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AMD Quadrupled EPYC’s Top 500 Supercomputer Share In A Year

The chipmaker’s EPYC processors are now powering 49 of the world’s top supercomputers, up from 11 a year ago. AMD’s ascendance has come at a cost to Intel, the historically dominant provider of CPUs in high-performance computing that is now planning a comeback under new CEO Pat Gelsinger that will take years to execute.

AMD has more than quadrupled its share of the 500 fastest supercomputers in the world in a matter of one year, underlining the growing threat that rival Intel faces from AMD’s EPYC CPUs.

The chipmaker’s EPYC processors are now powering 49 of the world’s top supercomputers, according to an updated list released Monday by Top500 during the virtual ISC high-performance computing event. That’s more than double the 21 supercomputers counted using AMD CPUs in Top500’s fall 2020 list and more than quadruple the 11 supercomputers that were using the chipmaker’s processors as of the summer 2020 list.

[Related: AMD: Enterprise Server Sales Will Catch Up With Overall EPYC Growth]

AMD’s ascendance has come at a cost to Intel, the historically dominant provider of CPUs in the HPC space that is now planning a comeback under new CEO Pat Gelsinger that will take years to execute. According to Top500’s latest figures, Intel saw its share of the top 500 supercomputers shrink to 431 from 459 in the fall of last year, and from 470 a year ago.

“Although there wasn’t much change to the Top10, that doesn’t mean there weren’t interesting revelations within this year’s list. To begin, it would appear that there is a marked increase in the use of AMD processors,” Top500 wrote in a press release.

Out of the 49 supercomputers using AMD EPYC CPUs, 29 of them are new entries and three are in the top 10, according to an analysis by CRN. This includes Perlmutter, a new supercomputer at the U.S. Department of Energy’s Lawrence Berkeley National Lab, ranked No. 5 on the Top500 list. It consists of a Hewlett Packard Enterprise Cray EX235n system, which is equipped with 1,536 64-core EPYC 7763 CPUs and 6,159 of Nvidia’s A100 GPUs. The cluster is expected to add 6,144 EPYC CPUs later this year through a CPU-only node expansion, AMD has previously said.

Intel, on the other hand, saw 26 new supercomputers using its processors added to the Top500 list. The fastest supercomputer using Intel CPUs on the list is ranked at No. 7, two ranks behind AMD’s fastest supercomputer, Perlmutter. There are two other Intel-based supercomputers in the top 10.

While both Intel and AMD both face new threats from companies making Arm-based CPUs, only one new supercomputer on the list uses Arm: University of Tokyo’s Wisteria/BDEC-01 cluster, which is powered by 7,680 of Fujitsu’s 48-core A64FX CPUs. There are now a total of six supercomputers on the Top500 list with Arm-based CPUs, five of which use Fujitsu CPUs, while the other one uses Marvell’s ThunderX2, which is part of a line of CPUs that has been canceled. The Fujitsu A64FX-powered Fugaku supercomputer, however, remains the fastest system on the list.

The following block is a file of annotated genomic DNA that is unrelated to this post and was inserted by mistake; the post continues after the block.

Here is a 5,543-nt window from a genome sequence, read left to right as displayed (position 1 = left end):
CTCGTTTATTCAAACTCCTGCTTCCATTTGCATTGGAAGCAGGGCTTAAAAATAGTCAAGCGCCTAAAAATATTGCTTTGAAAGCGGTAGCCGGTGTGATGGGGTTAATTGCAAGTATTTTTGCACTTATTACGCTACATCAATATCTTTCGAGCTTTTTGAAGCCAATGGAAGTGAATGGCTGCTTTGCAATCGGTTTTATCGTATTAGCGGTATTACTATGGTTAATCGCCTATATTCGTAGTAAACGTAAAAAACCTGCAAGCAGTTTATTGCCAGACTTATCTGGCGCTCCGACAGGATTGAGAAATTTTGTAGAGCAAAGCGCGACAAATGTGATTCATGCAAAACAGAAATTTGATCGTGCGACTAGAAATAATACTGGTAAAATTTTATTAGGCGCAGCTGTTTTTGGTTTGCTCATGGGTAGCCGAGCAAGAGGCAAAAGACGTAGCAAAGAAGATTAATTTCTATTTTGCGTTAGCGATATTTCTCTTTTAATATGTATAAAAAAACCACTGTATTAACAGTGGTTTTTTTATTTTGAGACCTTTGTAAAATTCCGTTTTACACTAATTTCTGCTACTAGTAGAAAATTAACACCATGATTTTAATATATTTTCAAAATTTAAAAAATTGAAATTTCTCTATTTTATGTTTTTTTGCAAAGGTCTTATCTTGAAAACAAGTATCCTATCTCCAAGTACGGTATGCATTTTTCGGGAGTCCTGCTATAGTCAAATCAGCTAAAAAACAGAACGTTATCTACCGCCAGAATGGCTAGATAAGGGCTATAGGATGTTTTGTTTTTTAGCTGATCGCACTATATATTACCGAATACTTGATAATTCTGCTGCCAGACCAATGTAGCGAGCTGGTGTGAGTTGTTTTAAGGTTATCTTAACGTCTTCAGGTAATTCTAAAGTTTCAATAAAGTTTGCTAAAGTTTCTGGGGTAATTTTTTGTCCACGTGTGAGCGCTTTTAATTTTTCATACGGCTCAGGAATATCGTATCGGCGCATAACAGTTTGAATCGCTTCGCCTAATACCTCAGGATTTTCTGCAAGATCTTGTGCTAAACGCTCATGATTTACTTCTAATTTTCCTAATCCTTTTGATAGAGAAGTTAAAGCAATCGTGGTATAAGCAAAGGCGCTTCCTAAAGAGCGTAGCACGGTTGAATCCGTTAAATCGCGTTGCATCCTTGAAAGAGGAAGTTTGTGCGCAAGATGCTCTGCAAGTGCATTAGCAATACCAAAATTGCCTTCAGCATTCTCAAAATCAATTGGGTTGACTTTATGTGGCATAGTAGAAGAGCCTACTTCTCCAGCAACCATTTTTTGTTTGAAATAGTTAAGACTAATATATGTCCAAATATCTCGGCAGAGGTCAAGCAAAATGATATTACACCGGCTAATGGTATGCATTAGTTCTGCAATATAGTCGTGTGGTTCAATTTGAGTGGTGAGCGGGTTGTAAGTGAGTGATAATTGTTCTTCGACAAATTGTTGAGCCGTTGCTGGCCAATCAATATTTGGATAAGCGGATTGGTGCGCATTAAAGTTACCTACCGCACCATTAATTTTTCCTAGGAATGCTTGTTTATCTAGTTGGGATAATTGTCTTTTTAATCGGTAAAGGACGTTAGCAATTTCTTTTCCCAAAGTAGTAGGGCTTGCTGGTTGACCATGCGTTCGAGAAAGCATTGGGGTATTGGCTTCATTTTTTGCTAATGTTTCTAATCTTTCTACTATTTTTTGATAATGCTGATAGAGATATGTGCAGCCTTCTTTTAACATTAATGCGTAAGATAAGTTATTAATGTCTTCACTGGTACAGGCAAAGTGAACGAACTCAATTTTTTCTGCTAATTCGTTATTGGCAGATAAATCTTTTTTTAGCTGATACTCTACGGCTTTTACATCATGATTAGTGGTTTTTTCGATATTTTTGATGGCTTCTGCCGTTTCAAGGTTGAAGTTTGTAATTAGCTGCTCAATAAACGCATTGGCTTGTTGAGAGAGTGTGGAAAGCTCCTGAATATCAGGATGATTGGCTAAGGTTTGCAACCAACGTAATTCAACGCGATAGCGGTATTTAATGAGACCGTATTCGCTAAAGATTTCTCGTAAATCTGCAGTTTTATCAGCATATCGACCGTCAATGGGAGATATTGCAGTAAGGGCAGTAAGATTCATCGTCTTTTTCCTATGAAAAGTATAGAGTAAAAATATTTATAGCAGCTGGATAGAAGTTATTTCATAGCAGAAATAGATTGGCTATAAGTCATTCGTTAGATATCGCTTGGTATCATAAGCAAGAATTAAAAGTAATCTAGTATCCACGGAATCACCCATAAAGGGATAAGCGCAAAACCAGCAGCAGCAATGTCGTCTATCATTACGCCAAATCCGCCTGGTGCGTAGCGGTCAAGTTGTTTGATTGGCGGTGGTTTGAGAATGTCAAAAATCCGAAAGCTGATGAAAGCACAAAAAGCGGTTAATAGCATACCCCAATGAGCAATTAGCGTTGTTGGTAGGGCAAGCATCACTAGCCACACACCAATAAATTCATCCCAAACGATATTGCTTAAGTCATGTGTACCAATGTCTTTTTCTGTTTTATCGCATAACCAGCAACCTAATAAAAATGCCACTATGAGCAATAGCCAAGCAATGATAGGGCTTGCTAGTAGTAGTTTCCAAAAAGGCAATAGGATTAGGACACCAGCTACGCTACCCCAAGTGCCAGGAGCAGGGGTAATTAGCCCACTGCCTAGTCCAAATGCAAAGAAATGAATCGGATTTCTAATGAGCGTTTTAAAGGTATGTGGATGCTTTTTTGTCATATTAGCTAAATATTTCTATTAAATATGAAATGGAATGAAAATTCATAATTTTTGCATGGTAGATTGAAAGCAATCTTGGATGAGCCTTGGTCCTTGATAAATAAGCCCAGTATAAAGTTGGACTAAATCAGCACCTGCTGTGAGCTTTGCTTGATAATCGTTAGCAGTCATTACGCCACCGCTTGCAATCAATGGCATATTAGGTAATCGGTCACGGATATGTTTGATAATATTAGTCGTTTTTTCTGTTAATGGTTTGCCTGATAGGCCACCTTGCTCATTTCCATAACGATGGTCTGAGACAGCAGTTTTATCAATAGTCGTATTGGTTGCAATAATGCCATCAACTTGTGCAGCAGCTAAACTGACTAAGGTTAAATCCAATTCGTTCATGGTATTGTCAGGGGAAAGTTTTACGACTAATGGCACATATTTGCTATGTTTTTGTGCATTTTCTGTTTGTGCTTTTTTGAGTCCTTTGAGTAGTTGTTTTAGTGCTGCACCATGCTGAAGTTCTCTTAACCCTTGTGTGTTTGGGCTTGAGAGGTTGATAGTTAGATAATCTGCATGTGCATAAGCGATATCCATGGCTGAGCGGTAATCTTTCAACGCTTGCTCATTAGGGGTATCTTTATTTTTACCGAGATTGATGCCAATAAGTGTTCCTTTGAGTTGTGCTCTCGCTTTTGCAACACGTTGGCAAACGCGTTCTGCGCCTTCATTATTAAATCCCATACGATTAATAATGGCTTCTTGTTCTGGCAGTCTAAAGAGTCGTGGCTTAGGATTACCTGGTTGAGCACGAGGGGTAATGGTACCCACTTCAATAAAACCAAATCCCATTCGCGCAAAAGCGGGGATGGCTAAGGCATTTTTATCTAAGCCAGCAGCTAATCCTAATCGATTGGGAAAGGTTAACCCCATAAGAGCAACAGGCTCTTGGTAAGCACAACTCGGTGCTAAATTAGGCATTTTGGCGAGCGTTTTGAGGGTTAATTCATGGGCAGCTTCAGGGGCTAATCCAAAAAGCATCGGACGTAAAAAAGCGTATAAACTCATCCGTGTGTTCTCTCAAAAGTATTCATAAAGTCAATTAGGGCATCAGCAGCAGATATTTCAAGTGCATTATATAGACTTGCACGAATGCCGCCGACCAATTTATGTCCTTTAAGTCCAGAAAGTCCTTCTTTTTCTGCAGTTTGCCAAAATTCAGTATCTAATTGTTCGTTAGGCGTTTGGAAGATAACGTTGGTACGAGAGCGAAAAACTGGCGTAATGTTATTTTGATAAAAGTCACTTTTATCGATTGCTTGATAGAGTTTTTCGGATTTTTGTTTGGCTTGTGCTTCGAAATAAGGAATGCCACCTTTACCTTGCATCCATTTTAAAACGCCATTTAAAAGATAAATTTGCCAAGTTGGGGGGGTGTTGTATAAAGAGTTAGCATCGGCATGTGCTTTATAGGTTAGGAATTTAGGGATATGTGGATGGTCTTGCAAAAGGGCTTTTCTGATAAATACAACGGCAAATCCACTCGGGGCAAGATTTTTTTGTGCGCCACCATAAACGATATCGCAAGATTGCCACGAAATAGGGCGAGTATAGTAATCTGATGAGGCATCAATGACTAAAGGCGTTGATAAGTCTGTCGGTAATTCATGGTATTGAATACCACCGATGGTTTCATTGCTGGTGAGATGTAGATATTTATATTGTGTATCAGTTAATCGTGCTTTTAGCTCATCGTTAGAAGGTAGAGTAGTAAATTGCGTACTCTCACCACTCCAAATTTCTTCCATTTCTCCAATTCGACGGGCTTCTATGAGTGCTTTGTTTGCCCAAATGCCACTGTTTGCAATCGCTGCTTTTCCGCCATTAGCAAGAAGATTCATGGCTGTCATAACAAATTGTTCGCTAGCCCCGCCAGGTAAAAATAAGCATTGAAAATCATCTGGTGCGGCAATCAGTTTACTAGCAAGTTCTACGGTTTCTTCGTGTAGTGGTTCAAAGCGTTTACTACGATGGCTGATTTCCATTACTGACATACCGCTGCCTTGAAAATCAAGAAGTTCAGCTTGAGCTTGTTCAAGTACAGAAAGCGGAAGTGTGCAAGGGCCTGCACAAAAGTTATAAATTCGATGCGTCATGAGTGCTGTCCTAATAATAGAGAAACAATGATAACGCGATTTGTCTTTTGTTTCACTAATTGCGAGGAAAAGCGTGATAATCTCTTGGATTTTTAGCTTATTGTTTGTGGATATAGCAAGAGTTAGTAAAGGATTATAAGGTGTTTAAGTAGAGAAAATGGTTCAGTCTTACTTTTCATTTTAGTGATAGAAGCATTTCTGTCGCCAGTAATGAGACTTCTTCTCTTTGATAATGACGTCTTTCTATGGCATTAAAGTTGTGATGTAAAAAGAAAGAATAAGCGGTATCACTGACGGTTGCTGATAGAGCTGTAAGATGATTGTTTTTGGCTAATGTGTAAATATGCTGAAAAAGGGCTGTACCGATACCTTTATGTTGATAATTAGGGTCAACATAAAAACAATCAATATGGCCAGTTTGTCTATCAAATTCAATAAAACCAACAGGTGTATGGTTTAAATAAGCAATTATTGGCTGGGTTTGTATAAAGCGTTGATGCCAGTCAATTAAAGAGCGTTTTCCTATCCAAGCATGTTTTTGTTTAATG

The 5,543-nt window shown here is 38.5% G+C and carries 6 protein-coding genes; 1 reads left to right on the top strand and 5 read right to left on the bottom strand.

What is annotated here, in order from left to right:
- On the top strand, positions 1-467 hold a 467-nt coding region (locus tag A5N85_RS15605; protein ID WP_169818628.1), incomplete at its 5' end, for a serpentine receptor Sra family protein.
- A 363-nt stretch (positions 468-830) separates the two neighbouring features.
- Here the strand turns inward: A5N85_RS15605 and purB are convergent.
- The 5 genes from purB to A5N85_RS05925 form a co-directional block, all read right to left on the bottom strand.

As for accelerators and co-processors, Nvidia saw its share of GPUs in the world’s top supercomputers fall slightly to 138 from 141 in fall of last year. However, Nvidia can now claim that its GPUs power six of the 10 fastest supercomputers in the world, thanks to the addition of DOE’s Perlmutter system. With Nvidia’s InfiniBand interconnects, its total footprint in the top 10 supercomputers grows to eight.

AMD, on the other hand, continued to show no growth in GPU share, with Top500 only listing one supercomputer using the chipmaker’s Instinct GPU, the same one that had been reported in last year’s two lists.

Alexey Stolyar, CTO of International Computer Concepts, a Northbrook, Ill.-based server integrator, told CRN that he’s not surprised that AMD’s share in the top 500 supercomputers has grown so fast, especially given how its EPYC processors can outperform Intel’s Xeon CPUs. (AMD recently said its new third-generation EPYC processors outperform Intel’s third-generation Xeon Scalable processors “on a per-core and per-socket basis” while also offering the “best total cost of ownership.” Intel, on the other hand, has focused on advantages for a smaller group of emerging workloads.)

“When measuring raw performance, AMD just outperforms Intel,” he said.

As a result, Intel has become more aggressive in discounting CPU prices to make the processors look more attractive from a price-performance perspective, according to Stolyar. AMD also engages in discounting when it comes to competitive bids, he added, though it was more pronounced when the chipmaker was getting started with its EPYC CPUs a few years ago.

“We’ve seen significant discounts on both sides,” he said, which can make a big difference in total cost of ownership for customers.

The bigger issue, for now, is supply, Stolyar said, due to the global chip shortage that is impacting multiple semiconductor companies--and, consequently, several industries beyond the IT sector.

“I’m ready [to not have] to deal with it. One of our advantages is we’re quick with turnaround, and that definitely affects us quite a bit,” he said.

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